In the catalogue, curator Valerie Steele eschews the usual couture-centric “genealogy of genius” narrative—charting the course of couture from Worth through Poiret to Chanel and Dior—and instead sets out to examine the “cultural construction” of Paris fashion through a broader global narrative. She cites Daniel Roche’s definition of a “capital” as a “concentration of power” rather than a physical place; it’s why outsiders often mistake New York for the capital of the U.S., and Los Angeles or San Francisco for the capital of California. Louis XIV recognized that fashion is a potent form of soft power and lent state support to France’s fledgling fashion and textile industries in the seventeenth century, virtually willing them into existence. As fashion journalist Grazia d’Annunzio, a contributor to the catalogue, points out, the Italian fashion industry only enjoyed this kind of official patronage under Fascism.
The court of Versailles—a concentration of political, economic, and aesthetic power if ever there was one—makes a problematic origin story for Paris fashion, however. In the seventeenth and eighteenth centuries, it was considered the antithesis of Paris; there was a tense fashion standoff between the court and the city. It wasn’t until the château was amalgamated into the greater metropolis, both physically and figuratively, in the twentieth century that it became synonymous with “Paris” in designers’ minds. Pierre Balmain and Dior gave their gowns French names referencing the ancien règime; Elsa Schiaparelli created a blingy black velvet and gold evening cape inspired by the château’s Apollo fountain, included in the exhibition. Versailles has been used in fashion advertising and photoshoots, along with other Parisian landmarks like Eiffel Tower and the Place Vendome. It’s easy to forget that the Battle of Versailles was, first and foremost, a fundraiser to finance the restoration of the palace to its former glory; the Americans may have “won,” but the French got the prize in the form of a refurbished cultural showpiece.
Along with the Sun King and his royal descendants, the prevailing French fashion archetype was (and is) the Parisienne. “The innate taste of Parisian women was often cited as an important reason for the success of Parisian fashion,” Steele writes. If London was grudgingly acknowledged as the capital of menswear, French fashion was synonymous with femininity. This distinction became especially important after World War II, when several rival “fashion capitals” emerged, stepping into the void created by the Nazi occupation of Paris. Meanwhile, in France, foreign-born designers like Mainbocher, Galliano, Azzedine Alaïa, and Guo Pei were acclaimed according to their perceived “French” traits.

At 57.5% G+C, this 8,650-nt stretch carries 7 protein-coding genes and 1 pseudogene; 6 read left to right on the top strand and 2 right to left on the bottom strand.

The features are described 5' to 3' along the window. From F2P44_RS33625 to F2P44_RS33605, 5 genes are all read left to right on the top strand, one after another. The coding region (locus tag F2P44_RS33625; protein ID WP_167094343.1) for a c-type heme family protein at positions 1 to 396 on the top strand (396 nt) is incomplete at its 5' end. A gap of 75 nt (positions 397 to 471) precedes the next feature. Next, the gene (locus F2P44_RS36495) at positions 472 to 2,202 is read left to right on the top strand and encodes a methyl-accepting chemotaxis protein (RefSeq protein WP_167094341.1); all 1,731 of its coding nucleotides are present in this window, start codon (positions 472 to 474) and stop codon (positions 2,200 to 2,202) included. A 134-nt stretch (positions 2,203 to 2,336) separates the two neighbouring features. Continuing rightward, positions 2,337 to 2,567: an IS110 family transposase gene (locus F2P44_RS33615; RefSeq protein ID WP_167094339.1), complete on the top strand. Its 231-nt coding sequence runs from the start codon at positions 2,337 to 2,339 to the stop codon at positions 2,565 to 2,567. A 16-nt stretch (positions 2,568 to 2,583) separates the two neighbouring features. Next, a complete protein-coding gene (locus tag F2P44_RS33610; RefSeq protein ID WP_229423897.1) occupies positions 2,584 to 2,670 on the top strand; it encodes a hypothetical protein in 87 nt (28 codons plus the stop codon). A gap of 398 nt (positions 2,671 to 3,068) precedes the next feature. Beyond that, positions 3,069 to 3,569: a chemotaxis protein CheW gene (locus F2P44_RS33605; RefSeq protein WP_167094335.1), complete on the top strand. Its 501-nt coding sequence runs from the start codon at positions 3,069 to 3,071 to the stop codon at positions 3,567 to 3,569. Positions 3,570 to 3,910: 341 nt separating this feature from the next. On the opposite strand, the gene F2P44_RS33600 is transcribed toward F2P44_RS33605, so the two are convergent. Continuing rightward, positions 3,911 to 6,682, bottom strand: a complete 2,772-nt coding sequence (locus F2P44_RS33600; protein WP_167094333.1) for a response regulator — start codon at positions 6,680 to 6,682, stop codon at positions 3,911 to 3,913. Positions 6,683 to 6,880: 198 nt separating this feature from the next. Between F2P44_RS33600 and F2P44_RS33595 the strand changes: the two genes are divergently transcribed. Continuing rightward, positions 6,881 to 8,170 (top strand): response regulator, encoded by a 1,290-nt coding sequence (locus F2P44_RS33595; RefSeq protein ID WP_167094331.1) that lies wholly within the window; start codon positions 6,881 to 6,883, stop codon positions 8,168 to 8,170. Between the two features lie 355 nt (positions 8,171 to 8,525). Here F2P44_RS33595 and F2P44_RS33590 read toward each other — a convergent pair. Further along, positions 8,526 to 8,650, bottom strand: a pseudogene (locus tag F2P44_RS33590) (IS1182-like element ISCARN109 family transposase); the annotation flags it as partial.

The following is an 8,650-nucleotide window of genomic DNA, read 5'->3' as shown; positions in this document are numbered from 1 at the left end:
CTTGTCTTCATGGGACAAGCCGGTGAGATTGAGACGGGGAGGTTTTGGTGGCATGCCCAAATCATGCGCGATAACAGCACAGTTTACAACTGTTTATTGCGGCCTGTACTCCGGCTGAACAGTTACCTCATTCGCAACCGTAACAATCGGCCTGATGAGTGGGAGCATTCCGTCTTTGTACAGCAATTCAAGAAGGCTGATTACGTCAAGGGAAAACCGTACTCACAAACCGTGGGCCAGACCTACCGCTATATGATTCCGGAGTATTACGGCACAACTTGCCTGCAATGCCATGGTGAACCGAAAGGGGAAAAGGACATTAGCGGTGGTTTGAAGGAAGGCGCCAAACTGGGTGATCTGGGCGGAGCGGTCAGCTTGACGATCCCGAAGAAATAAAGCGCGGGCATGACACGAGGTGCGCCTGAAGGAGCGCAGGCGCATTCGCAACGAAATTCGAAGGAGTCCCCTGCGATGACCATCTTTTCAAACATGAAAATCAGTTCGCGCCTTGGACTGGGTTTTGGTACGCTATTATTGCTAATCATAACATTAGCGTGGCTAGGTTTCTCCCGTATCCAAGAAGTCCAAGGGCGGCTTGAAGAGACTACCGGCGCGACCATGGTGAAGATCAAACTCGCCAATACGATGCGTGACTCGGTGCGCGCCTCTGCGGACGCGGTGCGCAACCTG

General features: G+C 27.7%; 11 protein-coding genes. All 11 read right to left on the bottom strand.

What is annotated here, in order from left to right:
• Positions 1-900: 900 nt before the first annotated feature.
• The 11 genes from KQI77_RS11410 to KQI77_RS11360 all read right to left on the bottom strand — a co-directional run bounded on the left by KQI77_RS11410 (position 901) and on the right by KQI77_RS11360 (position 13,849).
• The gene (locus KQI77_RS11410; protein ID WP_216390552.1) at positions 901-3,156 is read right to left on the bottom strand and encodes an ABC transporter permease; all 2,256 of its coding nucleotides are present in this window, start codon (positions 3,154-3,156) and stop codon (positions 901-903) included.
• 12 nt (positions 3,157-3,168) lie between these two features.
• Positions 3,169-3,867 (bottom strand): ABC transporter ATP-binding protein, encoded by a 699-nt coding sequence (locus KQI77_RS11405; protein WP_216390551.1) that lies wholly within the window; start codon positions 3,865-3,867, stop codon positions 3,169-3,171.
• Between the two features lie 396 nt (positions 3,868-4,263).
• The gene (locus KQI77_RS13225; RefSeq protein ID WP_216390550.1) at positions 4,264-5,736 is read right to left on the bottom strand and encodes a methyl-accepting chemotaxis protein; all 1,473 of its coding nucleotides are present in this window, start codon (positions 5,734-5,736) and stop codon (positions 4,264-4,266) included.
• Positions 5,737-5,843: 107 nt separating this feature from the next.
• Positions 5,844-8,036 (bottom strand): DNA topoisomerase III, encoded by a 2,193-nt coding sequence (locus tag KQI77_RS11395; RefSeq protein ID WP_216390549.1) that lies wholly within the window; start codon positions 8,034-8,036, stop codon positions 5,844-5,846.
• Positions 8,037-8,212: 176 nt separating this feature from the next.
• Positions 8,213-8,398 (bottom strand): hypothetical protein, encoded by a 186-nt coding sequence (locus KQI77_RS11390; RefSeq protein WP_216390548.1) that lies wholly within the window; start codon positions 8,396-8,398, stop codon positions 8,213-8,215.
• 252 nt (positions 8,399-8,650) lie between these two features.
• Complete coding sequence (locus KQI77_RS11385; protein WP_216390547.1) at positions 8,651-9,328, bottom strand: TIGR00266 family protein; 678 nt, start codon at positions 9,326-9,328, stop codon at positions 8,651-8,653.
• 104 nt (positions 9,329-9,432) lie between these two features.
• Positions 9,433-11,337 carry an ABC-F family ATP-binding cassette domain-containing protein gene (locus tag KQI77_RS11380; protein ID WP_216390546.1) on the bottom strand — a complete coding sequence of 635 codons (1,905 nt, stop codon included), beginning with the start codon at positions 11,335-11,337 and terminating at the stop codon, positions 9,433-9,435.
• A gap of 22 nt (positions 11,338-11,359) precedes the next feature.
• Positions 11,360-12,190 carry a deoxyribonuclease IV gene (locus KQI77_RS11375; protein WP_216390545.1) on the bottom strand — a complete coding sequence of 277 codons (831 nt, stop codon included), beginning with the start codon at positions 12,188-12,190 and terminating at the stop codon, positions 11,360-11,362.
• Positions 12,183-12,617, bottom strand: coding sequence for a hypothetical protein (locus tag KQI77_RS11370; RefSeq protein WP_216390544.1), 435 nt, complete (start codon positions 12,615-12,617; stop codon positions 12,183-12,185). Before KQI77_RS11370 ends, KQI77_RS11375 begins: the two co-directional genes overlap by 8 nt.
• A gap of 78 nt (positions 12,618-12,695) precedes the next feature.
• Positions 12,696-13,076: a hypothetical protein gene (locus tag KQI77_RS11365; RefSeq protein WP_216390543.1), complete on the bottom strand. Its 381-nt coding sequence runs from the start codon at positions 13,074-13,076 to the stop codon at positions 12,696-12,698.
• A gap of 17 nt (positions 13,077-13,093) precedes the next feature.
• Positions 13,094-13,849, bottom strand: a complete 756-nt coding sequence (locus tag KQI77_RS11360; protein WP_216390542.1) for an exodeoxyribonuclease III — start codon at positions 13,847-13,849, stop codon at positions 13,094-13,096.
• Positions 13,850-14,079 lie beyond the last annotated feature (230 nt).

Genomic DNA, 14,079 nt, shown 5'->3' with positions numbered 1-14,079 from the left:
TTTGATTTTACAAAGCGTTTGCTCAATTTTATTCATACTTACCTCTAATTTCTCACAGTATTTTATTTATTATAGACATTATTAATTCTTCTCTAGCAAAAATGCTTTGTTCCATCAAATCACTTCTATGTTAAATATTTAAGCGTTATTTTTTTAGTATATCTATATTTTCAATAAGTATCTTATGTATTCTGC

The catalogue essays largely focus on the reception and interpretation of Paris fashion in these new centers of soft power, including London, Shanghai, Milan, New York, and Melbourne. It has become a cliché to call a city “the Paris of the East/Midwest/Arabian Peninsula,” but these cities consciously defined or positioned themselves in relation to Paris. While the essays—by an international lineup of scholars including Christopher Breward, Antonia Finnane, and Sophie Kurkdjian—are thought-provoking, they don’t necessarily relate to each other or to the exhibition, and they’re no substitute for a much-needed illustrated checklist of the exhibition pieces.
Paris, Capital of Fashion is on display through January 4, 2020 at the Museum of FIT.
Dr. Kimberly Chrisman-Campbell is an art historian specializing in fashion and textiles. She has worked as a curator, consultant, and educator for museums and universities around the world. She is a frequent contributor to books, scholarly journals, and magazines, as well as an experienced lecturer. Her areas of expertise include European fashion and textiles and French and British painting and decorative arts of the seventeenth, eighteenth, and nineteenth centuries. She is the author of several fashion history books, including Fashion Victims and the new book Worn on This Day.